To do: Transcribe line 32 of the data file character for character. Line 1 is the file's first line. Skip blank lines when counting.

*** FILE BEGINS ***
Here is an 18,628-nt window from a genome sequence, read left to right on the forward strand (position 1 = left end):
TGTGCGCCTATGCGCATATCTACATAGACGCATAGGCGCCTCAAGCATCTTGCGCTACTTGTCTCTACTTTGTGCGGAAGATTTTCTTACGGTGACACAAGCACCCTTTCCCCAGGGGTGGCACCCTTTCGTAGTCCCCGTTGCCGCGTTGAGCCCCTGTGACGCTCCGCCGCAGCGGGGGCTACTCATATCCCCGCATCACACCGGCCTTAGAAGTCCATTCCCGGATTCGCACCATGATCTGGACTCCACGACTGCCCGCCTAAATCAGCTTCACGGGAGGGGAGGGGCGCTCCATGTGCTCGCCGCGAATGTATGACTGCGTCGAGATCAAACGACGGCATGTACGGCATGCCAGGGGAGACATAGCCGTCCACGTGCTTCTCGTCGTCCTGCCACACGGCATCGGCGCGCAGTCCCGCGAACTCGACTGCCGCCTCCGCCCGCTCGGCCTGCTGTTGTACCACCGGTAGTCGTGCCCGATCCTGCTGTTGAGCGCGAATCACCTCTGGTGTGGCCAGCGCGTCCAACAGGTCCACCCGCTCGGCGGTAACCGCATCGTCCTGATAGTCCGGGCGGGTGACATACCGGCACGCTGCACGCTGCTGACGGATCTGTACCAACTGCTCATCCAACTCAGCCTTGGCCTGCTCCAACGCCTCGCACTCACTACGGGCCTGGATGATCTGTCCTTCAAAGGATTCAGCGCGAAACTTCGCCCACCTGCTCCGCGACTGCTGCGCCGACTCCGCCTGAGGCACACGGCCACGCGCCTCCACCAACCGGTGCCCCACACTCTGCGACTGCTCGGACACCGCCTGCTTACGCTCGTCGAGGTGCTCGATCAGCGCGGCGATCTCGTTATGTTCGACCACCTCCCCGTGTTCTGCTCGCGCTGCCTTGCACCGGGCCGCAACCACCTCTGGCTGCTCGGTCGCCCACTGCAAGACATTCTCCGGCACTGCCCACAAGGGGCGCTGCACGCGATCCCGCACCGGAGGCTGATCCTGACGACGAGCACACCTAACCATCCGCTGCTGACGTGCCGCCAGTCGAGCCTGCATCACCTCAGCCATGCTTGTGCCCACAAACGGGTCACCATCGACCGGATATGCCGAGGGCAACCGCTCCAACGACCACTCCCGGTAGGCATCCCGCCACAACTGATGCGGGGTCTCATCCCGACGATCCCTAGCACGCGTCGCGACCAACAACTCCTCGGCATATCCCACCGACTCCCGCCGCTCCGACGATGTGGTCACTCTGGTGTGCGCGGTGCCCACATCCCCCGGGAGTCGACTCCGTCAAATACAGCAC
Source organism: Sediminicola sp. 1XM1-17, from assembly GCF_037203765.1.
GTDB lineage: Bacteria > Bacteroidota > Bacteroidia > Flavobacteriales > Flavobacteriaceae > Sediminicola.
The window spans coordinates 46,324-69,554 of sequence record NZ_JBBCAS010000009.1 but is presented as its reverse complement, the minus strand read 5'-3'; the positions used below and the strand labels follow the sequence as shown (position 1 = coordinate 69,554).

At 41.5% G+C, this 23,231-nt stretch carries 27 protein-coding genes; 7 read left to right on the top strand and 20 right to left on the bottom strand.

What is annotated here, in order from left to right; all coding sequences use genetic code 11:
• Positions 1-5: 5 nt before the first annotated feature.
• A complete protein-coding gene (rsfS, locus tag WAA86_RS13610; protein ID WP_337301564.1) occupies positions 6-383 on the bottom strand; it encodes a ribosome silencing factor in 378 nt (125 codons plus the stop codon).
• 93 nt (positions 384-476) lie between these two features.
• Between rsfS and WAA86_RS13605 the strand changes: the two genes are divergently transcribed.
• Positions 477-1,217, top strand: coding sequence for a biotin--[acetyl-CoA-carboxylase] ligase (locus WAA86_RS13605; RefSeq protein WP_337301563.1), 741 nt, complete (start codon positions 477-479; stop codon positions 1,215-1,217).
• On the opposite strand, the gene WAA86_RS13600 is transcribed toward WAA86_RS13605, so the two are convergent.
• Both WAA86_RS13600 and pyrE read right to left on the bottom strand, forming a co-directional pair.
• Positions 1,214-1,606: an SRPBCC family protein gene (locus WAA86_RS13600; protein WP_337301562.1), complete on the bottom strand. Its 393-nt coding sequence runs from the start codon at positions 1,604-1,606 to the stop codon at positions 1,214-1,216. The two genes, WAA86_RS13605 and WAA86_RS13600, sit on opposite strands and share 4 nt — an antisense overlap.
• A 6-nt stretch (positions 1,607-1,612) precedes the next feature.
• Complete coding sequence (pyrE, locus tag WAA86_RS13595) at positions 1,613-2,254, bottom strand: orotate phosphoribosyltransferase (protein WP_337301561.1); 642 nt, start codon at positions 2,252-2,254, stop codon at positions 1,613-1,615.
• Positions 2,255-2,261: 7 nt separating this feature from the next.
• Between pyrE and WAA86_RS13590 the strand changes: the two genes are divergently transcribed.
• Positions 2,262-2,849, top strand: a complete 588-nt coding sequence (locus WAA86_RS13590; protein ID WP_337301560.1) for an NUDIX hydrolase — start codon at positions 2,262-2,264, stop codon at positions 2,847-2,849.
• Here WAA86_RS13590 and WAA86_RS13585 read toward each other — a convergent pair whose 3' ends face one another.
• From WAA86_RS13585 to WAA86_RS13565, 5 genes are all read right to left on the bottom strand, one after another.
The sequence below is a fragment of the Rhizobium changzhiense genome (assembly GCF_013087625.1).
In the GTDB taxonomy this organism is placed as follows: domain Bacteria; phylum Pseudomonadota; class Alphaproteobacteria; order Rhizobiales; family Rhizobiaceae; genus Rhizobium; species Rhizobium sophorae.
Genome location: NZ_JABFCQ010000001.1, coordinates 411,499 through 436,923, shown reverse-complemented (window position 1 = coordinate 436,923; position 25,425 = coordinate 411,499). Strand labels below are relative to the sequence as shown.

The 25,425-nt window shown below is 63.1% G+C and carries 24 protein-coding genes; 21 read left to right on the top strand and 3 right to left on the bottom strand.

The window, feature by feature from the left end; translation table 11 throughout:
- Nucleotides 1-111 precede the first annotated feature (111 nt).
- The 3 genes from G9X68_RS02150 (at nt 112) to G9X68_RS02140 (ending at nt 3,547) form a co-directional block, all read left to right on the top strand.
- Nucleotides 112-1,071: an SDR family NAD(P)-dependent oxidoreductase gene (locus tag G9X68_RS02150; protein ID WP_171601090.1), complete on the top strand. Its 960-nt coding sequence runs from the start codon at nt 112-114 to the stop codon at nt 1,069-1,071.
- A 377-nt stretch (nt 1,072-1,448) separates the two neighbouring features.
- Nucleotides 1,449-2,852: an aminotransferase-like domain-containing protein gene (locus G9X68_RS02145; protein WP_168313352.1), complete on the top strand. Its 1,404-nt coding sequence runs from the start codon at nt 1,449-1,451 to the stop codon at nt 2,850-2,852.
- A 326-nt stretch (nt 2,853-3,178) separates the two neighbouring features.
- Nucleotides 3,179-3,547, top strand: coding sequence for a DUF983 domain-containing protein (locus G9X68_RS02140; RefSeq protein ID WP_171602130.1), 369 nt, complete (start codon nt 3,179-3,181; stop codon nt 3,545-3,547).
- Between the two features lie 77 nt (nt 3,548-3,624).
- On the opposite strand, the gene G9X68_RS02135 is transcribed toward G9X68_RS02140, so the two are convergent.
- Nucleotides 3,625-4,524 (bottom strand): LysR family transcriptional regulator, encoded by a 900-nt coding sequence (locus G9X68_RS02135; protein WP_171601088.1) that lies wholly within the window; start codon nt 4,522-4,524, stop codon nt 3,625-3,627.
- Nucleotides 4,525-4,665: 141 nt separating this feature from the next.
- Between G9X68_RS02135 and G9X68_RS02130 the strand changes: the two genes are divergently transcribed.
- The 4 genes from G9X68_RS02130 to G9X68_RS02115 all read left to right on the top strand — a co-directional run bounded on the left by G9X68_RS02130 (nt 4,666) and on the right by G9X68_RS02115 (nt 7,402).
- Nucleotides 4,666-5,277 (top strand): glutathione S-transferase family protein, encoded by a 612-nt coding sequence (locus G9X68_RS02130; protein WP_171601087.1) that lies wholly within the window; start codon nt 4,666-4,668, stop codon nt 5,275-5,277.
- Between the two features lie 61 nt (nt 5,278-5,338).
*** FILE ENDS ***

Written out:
- Nucleotides 1,449-2,852: an aminotransferase-like domain-containing protein gene (locus G9X68_RS02145; protein WP_168313352.1), complete on the top strand. Its 1,404-nt coding sequence runs from the start codon at nt 1,449-1,451 to the stop codon at nt 2,850-2,852.